I think a lot of people think vending machines are owned by some corporation, rather than by individual people. What is this grind like? Is it super DIY? Do you have to make deals with a company like Coca-Cola, or do you just buy stuff and put it in the machine?
Yeah, it’s a lot more simple than people think. You can buy a vending machine used from Craigslist, and you get your business license. You go to door-to-door talking to business owners and offering the service. You say, “Hey, we’re a vending machine company. Do you want to work with us?” You can make a contract with them. I actually don’t have any contracts with anyone I work with, but you can do that.
Do those clients get a portion of the profits?
Normally yes, but I’ve got 25 machines, and I only give commission to one owner. A lot of owners don’t even know how it works. Some of them ask me, “How much do you charge?” Which is crazy, that vending machine owners would actually charge to set up their machines. But yeah, I just talk to them, we set a date for me to install the machine, and I fill it up every two weeks.
You mentioned getting a business license. Do you have to be an LLC or something to do this the right way?
Yeah, you need a license and a tax ID, to do it legally. Especially because it’s food and drinks. We are a food and drink company.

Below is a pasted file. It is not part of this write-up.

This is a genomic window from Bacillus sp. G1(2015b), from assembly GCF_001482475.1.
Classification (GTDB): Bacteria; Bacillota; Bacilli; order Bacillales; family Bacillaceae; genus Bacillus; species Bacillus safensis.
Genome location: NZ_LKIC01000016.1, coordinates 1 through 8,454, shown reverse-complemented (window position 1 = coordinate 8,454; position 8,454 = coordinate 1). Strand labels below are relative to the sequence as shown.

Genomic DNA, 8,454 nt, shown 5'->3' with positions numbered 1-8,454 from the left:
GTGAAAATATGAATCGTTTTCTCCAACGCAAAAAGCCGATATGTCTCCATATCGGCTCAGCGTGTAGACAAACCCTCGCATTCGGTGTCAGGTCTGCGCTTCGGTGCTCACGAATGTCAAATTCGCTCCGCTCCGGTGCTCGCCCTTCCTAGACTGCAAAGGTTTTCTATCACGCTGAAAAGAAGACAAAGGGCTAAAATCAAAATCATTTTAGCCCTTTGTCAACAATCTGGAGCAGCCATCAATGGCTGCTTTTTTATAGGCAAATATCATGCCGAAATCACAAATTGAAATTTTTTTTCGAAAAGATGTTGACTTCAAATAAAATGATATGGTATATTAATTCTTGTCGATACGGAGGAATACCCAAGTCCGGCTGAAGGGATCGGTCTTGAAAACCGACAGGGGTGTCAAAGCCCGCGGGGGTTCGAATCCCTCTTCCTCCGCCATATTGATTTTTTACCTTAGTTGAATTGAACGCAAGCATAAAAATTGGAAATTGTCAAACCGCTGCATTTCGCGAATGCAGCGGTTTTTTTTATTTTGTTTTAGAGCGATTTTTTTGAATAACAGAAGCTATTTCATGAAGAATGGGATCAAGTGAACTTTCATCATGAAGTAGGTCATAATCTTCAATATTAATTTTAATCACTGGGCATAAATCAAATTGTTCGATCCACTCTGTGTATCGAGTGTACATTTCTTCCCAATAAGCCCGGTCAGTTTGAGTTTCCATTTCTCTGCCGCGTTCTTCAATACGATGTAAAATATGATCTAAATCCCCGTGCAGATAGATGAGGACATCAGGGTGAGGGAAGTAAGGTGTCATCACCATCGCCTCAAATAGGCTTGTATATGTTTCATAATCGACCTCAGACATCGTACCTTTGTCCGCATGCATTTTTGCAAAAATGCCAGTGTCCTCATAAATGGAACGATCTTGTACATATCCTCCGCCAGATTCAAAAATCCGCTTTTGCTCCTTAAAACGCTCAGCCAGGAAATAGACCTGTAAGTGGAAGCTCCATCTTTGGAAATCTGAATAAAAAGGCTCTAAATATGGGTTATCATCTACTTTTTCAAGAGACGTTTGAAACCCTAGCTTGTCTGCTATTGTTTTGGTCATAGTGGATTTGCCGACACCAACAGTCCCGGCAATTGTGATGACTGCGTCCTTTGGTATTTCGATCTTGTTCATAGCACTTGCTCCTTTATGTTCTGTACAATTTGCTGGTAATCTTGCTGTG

What’s your daily routine as a vending machine owner?
On a normal day, when we go to restock the machines, I like to wake up really early because a lot of machines are at offices and warehouses. Sam’s Club doesn’t open ’til 7, so I’ll get up at 6, I go online — I can see what’s been selling at my machines from the credit card scanners, so it tells me exactly what drinks and chips are gone. I write down what I have to buy, and I separate the products in boxes. Then I head off to the location. I usually only do about two or three locations a day, because I make videos on YouTube, so I want to have enough stuff to shoot.
When do you get back home after all of that?
I’d say around 4 pm. Just because my locations are an hour away, and I can’t go to all of them in one day because of my YouTube videos. But other people with a vending machine business can go to, like, 10 locations in one day, and not go back for two weeks.
What are the best places to set up a vending machine, as far as profit goes?
The most common ones would be warehouses, because workers can’t really leave [that area]. Barber shops also. I’ve got a barber shop right now and it does really well. But not retail. I’ve tried retail before, and workers there don’t buy anything.
How much money can you reasonably pull in a month from vending machines?
I’d call a good month for 25 machines and eight locations to be about $6,000 to $7,000. The thing with vending machines, though, is that the net profit is only like 50 percent. So about $3,000 a month. The margins are what they are, between the food purchasing and gas.
What are the most efficient ways to buy product for your vending machines?